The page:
How to print colored text in terminal in Python?

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The most common way to print colored text in terminal is by printing ANSI escape sequences. However, this depends on the platform you are using. The easiest way is using colorama library. It lets you print colored terminal text on all platforms.

Install colorama

pip install colorama

colorama is also available on conda

conda install -c anaconda colorama

Usage

Initialize Colorama using:

from colorama import init
init()

You are now can use Colorama to print the colored text on terminal

from colorama import Fore, Back, Style
print(Fore.RED + 'This text is red')
print(Back.GREEN + 'and this is green backgroun')
print(Style.DIM + 'but this is dim text')
print(Style.RESET_ALL)
print('back to normal now')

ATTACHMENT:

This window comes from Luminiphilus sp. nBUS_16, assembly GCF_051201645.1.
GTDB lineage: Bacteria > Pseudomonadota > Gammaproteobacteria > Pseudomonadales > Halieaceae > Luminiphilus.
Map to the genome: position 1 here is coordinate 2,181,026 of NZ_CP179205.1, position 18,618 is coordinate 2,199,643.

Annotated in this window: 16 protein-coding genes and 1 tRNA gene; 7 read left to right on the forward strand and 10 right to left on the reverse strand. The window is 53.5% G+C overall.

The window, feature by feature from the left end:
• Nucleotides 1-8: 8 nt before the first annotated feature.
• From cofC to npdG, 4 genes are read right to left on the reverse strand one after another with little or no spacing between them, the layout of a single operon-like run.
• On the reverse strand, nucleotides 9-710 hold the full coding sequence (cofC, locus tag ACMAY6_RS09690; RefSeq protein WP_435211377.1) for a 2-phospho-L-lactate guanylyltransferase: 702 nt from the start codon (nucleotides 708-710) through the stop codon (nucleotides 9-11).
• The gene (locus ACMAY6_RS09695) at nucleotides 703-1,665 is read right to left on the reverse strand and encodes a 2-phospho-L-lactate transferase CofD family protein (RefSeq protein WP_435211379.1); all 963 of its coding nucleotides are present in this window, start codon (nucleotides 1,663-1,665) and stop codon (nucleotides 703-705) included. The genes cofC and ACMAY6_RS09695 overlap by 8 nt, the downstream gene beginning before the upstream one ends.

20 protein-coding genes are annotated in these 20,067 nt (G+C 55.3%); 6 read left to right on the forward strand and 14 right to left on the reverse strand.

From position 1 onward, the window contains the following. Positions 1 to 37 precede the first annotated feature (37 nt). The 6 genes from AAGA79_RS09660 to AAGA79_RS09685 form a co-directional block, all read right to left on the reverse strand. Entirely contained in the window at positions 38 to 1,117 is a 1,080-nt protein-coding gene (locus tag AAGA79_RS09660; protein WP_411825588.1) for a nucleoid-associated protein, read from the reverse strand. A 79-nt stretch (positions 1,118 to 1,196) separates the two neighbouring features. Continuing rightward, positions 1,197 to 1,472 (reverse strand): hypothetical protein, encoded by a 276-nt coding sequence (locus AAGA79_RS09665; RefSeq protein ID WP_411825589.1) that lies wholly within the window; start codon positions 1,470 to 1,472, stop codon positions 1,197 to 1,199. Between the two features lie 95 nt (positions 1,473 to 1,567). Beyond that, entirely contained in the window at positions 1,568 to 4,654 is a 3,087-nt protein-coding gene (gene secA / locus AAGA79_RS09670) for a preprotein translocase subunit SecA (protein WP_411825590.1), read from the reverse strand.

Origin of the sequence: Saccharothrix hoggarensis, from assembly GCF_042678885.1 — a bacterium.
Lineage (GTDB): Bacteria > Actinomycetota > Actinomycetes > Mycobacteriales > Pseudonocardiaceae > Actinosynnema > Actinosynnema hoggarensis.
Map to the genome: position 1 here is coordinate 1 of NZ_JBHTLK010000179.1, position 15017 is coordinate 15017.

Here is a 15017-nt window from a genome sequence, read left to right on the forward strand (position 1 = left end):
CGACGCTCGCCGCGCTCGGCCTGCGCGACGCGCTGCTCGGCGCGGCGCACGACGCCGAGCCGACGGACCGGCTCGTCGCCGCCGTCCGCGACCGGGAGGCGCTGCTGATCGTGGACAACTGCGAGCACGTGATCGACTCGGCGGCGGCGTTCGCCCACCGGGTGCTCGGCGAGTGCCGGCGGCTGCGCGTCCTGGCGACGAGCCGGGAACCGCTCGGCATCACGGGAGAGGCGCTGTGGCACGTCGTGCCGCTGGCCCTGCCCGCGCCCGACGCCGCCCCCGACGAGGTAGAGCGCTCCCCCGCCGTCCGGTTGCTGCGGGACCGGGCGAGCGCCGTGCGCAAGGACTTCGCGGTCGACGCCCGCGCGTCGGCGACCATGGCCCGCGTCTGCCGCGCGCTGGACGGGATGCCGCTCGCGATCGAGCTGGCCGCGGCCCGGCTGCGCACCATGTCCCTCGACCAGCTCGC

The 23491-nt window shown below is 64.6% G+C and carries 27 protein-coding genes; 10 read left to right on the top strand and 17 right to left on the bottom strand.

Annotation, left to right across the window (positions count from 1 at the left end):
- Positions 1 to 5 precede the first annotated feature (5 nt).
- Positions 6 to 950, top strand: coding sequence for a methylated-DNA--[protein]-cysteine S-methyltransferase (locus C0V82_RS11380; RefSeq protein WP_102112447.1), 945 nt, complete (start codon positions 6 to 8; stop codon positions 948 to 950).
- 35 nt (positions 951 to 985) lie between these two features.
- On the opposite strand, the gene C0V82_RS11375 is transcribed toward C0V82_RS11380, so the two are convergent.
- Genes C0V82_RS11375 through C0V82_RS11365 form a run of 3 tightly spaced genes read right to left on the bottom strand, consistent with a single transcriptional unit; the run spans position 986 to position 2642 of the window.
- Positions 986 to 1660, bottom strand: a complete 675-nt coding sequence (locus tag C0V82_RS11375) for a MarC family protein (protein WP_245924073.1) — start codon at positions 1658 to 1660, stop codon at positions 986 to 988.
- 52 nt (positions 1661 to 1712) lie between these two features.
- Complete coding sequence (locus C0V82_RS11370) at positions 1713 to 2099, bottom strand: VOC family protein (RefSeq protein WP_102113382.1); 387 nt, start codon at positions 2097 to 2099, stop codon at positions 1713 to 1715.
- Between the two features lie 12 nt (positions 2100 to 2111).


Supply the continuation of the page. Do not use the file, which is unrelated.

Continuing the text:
or simply by manually printing ANSI sequences from your own code:

print('\033[31m' + 'some red text')
print('\033[39m') # and reset to default color

Using this way, you have to know the ANSI sequences. The former way which uses the constants is much easier.

Available formatting constants are:

Fore: BLACK, RED, GREEN, YELLOW, BLUE, MAGENTA, CYAN, WHITE, RESET.
Back: BLACK, RED, GREEN, YELLOW, BLUE, MAGENTA, CYAN, WHITE, RESET.
Style: DIM, NORMAL, BRIGHT, RESET_ALL

Colorama can also be used in conjunction with existing ANSI libraries such as Termcolor:

from colorama import init
from termcolor import colored

# use Colorama to make Termcolor work on Windows too
init()

# then use Termcolor for all colored text output
print(colored('Welcome to colored text terminal world!', 'green', 'on_red'))

Style.RESET_ALL resets foreground, background, and brightness. Colorama will perform this reset automatically on program exit

To stop using colorama before your program exits, simply call deinit(). This will restore stdout and stderr to their original values, so that Colorama is disabled. To resume using Colorama again, call reinit(); it is cheaper to calling init() again (but does the same thing).


See Also